Introduction, Specifications, and Pricing
A few years ago, GIGABYTE launched a new type of product into the market, a small form factor PC (SFF PC) called the BRIX. They teamed up with Intel to basically design and produce a desktop PC that you could hold in the palm of your hand. To achieve this, you need an extremely integrated system on chip (SOC), a separate CPU and chipset would require too much PCB space, and Intel's Broadwell microarchitecture is perfect for this very use.
The BRIX is smaller than a brick, yet much more interesting. The BRIX s BXi5H-5200 carries some of the latest technologies such as Wireless AC, yet also provides a limited but strong backbone for storage and connectivity. Today, I venture into GIGABYTE's latest iteration of their BRIX product line by taking a look at the BXi5H-5200. Let's get started.
GIGABYTE is utilizing Intel's latest 5th generation Core i5 processor, the i5 5200u, which features 2 cores/4 threads and a 2.7GHz turbo clock all at only a 15W TDP. It supports 16GB of DDR3L at 1600MHz and uses Intel's HD5500 graphics with a boost frequency of 900MHz with DirectX 11.3 support.
GIGABYTE has added a wired NIC, provided support for mSATA, and even provided the ability to fit a 2.5-inch SSD or HDD for much larger storage. There is also a wireless AC card in a smaller M.2 slot that also supports Bluetooth 4.0. The BRIX s has four USB 3.0 ports, mini DisplayPort, and a HDMI port that supports 4K.
The BRIX s BXi5H-5200 comes at $364.99 at Newegg at the time of writing. There is also the BXi5-5200 which costs $350, but doesn't have the extra space and SATA connector; meaning it lacks the support for a 2.5-inch storage device.
Packaging and System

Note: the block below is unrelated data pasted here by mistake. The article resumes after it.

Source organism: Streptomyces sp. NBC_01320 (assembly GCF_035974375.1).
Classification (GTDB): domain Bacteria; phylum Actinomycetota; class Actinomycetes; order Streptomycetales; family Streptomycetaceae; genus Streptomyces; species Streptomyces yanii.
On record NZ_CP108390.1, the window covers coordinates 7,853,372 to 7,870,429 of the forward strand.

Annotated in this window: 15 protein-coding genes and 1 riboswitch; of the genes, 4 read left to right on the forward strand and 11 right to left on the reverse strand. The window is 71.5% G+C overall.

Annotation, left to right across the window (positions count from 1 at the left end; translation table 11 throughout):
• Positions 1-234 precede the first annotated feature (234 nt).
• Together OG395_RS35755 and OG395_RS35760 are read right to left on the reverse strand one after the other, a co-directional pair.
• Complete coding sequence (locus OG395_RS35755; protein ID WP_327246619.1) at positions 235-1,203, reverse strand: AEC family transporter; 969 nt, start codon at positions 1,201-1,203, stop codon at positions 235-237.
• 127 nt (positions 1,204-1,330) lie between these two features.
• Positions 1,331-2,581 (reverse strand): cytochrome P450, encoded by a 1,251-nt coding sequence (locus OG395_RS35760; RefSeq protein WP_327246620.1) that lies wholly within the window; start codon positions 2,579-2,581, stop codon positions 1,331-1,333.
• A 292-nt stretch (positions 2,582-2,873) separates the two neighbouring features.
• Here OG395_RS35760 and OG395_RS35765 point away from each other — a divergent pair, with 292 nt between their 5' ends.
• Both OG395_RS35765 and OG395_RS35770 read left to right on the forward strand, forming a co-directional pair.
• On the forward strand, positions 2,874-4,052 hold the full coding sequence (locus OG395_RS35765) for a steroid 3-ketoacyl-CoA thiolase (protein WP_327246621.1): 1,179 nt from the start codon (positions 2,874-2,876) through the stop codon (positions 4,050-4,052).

The box has a simple design, yet is quite flashy with the lettering. There aren't too many specifications on the box since the model has a different configuration in each region; however this model has an M.2 wireless module installed and room for a 2.5-inch SATA drive.
The BXi5H-5200 is well protected from the elements and the accessories are all packaged in a way so that everything is protected from the elements.
Accessories included are the VESA mounting bracket and screws, AC/DC PSU and cable, an NFC tag, and a driver DVD.
The top of the unit sports a single power button. The bottom has the screw holes for the VESA mount and four rubber feet to secure the BRIX on a table.
The front has two USB SuperSpeed ports and a headphone/microphone jack. The back features a Kensington lock port, the PSU power port, HDMI, mini-DisplayPort, an RJ-45 LAN port, and two USB 3.0 ports.
The sides just have vents for airflow.
Removing the top is pretty simple and requires only a standard Phillips head screwdriver.
Installing the memory and mSATA drive are pretty simple, you can add in a dedicated 2.5-inch drive as well, which is one of the main selling points of this model.
Teardown of the BRIX s
Removing the PCB from the case is quite simple; however, there is no need to do this to install memory or storage.
Here you can get a glimpse of the blower fan and the fan removed from the PCB. This setup is basically identical to the Intel NUC and GIGABYTE BRIX BXi7H-5500 I reviewed a few months ago, all of these models have 15W TDP CPUs.
Intel's i5 5200U is an interesting chip with Intel's latest Broadwell microarchitecture. It can turbo to 2.7GHz, it has 2 cores with 4 threads from hyper threading, two HD graphics cores (Intel HD5500), and its PCH supports four USB 3.0 and a few SATA 6G ports.
On the left are a bunch of chips used to provide power to the onboard devices like the CPU and memory. The NCP81110 is a single phase PWM+drivers+MOSFETs with the VRD12.6 standard for Broadwell, it powers the CPU. There are three GSTek GS9238 (2 shown here), which are 8A buck converters used to power the memory and PCH. On the right, we have the Texas Instruments TSP51363 which is a 22v at 8A DC/DC converter responsible for handling all the power that comes into the BRIX, this is a critical part when it comes to power delivery, and the choice of the Texas Instruments part is a sound one.
This is Intel's Wireless AC 3160 Dual Band Wi-Fi/BT card that supports Wireless AC to 867Mb/s. It is in the small M.2 form factor and we will see how it performs later on.
The Realtek ALC283 is used for audio.
The Realtek RT8111G is used for the GBit LAN port and the IT8773FN is the SuperIO in charge of monitoring and control of temperature, voltage, and the fan.
A single 64Mbit/8MB BIOS ROM is used for the UEFI, and this NXP P3366 is a level shifter for the HDMI port.
GIGABYTE's UEFI allows you to use the mouse; however, there is no fancy GUI.
You don't really need one considering you won't be tuning anything really, the CPU can't overclock and you just set things up once and get out.